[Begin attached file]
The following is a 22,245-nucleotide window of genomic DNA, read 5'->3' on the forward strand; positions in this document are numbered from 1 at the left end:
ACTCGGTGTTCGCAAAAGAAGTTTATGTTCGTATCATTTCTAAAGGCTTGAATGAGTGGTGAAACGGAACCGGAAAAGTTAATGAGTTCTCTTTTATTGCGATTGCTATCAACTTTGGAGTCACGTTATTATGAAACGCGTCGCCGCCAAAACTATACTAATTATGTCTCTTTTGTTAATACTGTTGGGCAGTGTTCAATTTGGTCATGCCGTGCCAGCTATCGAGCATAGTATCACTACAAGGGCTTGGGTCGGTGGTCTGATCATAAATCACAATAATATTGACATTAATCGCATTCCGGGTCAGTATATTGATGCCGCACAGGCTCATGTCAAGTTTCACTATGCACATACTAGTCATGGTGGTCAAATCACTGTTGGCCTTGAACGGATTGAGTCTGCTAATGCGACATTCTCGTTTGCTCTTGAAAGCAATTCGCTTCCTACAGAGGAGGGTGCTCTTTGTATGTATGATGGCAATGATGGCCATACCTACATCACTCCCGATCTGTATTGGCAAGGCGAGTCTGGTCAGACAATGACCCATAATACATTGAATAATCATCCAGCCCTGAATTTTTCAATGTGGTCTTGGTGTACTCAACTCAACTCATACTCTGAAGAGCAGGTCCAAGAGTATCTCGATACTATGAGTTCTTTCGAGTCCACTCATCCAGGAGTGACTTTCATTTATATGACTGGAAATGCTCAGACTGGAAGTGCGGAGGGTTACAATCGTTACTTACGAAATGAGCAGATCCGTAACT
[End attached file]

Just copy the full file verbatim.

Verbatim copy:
The following is a 22,245-nucleotide window of genomic DNA, read 5'->3' on the forward strand; positions in this document are numbered from 1 at the left end:
ACTCGGTGTTCGCAAAAGAAGTTTATGTTCGTATCATTTCTAAAGGCTTGAATGAGTGGTGAAACGGAACCGGAAAAGTTAATGAGTTCTCTTTTATTGCGATTGCTATCAACTTTGGAGTCACGTTATTATGAAACGCGTCGCCGCCAAAACTATACTAATTATGTCTCTTTTGTTAATACTGTTGGGCAGTGTTCAATTTGGTCATGCCGTGCCAGCTATCGAGCATAGTATCACTACAAGGGCTTGGGTCGGTGGTCTGATCATAAATCACAATAATATTGACATTAATCGCATTCCGGGTCAGTATATTGATGCCGCACAGGCTCATGTCAAGTTTCACTATGCACATACTAGTCATGGTGGTCAAATCACTGTTGGCCTTGAACGGATTGAGTCTGCTAATGCGACATTCTCGTTTGCTCTTGAAAGCAATTCGCTTCCTACAGAGGAGGGTGCTCTTTGTATGTATGATGGCAATGATGGCCATACCTACATCACTCCCGATCTGTATTGGCAAGGCGAGTCTGGTCAGACAATGACCCATAATACATTGAATAATCATCCAGCCCTGAATTTTTCAATGTGGTCTTGGTGTACTCAACTCAACTCATACTCTGAAGAGCAGGTCCAAGAGTATCTCGATACTATGAGTTCTTTCGAGTCCACTCATCCAGGAGTGACTTTCATTTATATGACTGGAAATGCTCAGACTGGAAGTGCGGAGGGTTACAATCGTTACTTACGAAATGAGCAGATCCGTAACT